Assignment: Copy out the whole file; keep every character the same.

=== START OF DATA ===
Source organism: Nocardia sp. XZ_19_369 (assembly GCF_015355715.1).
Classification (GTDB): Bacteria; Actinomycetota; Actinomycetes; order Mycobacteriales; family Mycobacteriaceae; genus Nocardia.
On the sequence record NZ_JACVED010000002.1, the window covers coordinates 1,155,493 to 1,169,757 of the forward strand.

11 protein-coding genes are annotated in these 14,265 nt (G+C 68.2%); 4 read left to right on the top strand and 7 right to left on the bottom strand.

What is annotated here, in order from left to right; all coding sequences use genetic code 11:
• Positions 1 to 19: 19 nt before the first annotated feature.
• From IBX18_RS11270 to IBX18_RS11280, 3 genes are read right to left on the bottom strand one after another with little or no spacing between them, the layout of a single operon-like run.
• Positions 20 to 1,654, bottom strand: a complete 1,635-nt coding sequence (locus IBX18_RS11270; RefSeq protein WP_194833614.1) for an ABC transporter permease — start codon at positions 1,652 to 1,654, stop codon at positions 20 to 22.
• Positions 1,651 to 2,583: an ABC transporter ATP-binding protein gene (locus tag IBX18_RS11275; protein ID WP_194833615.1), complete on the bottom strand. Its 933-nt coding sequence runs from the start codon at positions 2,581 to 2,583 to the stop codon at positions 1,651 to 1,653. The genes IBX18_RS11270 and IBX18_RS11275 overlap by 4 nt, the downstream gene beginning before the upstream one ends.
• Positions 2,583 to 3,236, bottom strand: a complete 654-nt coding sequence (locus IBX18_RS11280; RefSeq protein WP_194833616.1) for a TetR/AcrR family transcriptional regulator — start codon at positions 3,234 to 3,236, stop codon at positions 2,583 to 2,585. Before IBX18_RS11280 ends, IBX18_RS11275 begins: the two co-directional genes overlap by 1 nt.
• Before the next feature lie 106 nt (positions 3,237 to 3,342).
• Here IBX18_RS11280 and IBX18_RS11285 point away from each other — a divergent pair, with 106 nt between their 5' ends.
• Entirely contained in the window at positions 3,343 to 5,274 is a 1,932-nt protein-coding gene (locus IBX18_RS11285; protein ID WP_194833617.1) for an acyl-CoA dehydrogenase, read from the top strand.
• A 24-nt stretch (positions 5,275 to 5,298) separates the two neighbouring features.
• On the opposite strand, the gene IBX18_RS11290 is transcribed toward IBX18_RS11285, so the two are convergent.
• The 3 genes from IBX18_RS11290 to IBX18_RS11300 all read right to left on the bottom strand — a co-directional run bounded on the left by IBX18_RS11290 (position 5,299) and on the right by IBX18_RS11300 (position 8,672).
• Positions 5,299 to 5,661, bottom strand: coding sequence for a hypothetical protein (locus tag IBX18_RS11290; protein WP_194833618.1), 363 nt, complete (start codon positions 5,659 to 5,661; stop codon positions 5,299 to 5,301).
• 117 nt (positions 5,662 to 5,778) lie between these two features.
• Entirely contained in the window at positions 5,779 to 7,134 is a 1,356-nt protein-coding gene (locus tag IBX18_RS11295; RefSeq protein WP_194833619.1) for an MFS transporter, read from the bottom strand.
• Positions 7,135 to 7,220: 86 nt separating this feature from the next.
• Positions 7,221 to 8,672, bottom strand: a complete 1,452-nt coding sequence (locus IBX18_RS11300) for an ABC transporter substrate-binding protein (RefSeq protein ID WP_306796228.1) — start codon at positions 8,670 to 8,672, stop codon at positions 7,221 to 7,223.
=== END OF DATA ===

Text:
Source organism: Nocardia sp. XZ_19_369 (assembly GCF_015355715.1).
Classification (GTDB): Bacteria; Actinomycetota; Actinomycetes; order Mycobacteriales; family Mycobacteriaceae; genus Nocardia.
On the sequence record NZ_JACVED010000002.1, the window covers coordinates 1,155,493 to 1,169,757 of the forward strand.

11 protein-coding genes are annotated in these 14,265 nt (G+C 68.2%); 4 read left to right on the top strand and 7 right to left on the bottom strand.

What is annotated here, in order from left to right; all coding sequences use genetic code 11:
• Positions 1 to 19: 19 nt before the first annotated feature.
• From IBX18_RS11270 to IBX18_RS11280, 3 genes are read right to left on the bottom strand one after another with little or no spacing between them, the layout of a single operon-like run.
• Positions 20 to 1,654, bottom strand: a complete 1,635-nt coding sequence (locus IBX18_RS11270; RefSeq protein WP_194833614.1) for an ABC transporter permease — start codon at positions 1,652 to 1,654, stop codon at positions 20 to 22.
• Positions 1,651 to 2,583: an ABC transporter ATP-binding protein gene (locus tag IBX18_RS11275; protein ID WP_194833615.1), complete on the bottom strand. Its 933-nt coding sequence runs from the start codon at positions 2,581 to 2,583 to the stop codon at positions 1,651 to 1,653. The genes IBX18_RS11270 and IBX18_RS11275 overlap by 4 nt, the downstream gene beginning before the upstream one ends.
• Positions 2,583 to 3,236, bottom strand: a complete 654-nt coding sequence (locus IBX18_RS11280; RefSeq protein WP_194833616.1) for a TetR/AcrR family transcriptional regulator — start codon at positions 3,234 to 3,236, stop codon at positions 2,583 to 2,585. Before IBX18_RS11280 ends, IBX18_RS11275 begins: the two co-directional genes overlap by 1 nt.
• Before the next feature lie 106 nt (positions 3,237 to 3,342).
• Here IBX18_RS11280 and IBX18_RS11285 point away from each other — a divergent pair, with 106 nt between their 5' ends.
• Entirely contained in the window at positions 3,343 to 5,274 is a 1,932-nt protein-coding gene (locus IBX18_RS11285; protein ID WP_194833617.1) for an acyl-CoA dehydrogenase, read from the top strand.
• A 24-nt stretch (positions 5,275 to 5,298) separates the two neighbouring features.
• On the opposite strand, the gene IBX18_RS11290 is transcribed toward IBX18_RS11285, so the two are convergent.
• The 3 genes from IBX18_RS11290 to IBX18_RS11300 all read right to left on the bottom strand — a co-directional run bounded on the left by IBX18_RS11290 (position 5,299) and on the right by IBX18_RS11300 (position 8,672).
• Positions 5,299 to 5,661, bottom strand: coding sequence for a hypothetical protein (locus tag IBX18_RS11290; protein WP_194833618.1), 363 nt, complete (start codon positions 5,659 to 5,661; stop codon positions 5,299 to 5,301).
• 117 nt (positions 5,662 to 5,778) lie between these two features.
• Entirely contained in the window at positions 5,779 to 7,134 is a 1,356-nt protein-coding gene (locus tag IBX18_RS11295; RefSeq protein WP_194833619.1) for an MFS transporter, read from the bottom strand.
• Positions 7,135 to 7,220: 86 nt separating this feature from the next.
• Positions 7,221 to 8,672, bottom strand: a complete 1,452-nt coding sequence (locus IBX18_RS11300) for an ABC transporter substrate-binding protein (RefSeq protein ID WP_306796228.1) — start codon at positions 8,670 to 8,672, stop codon at positions 7,221 to 7,223.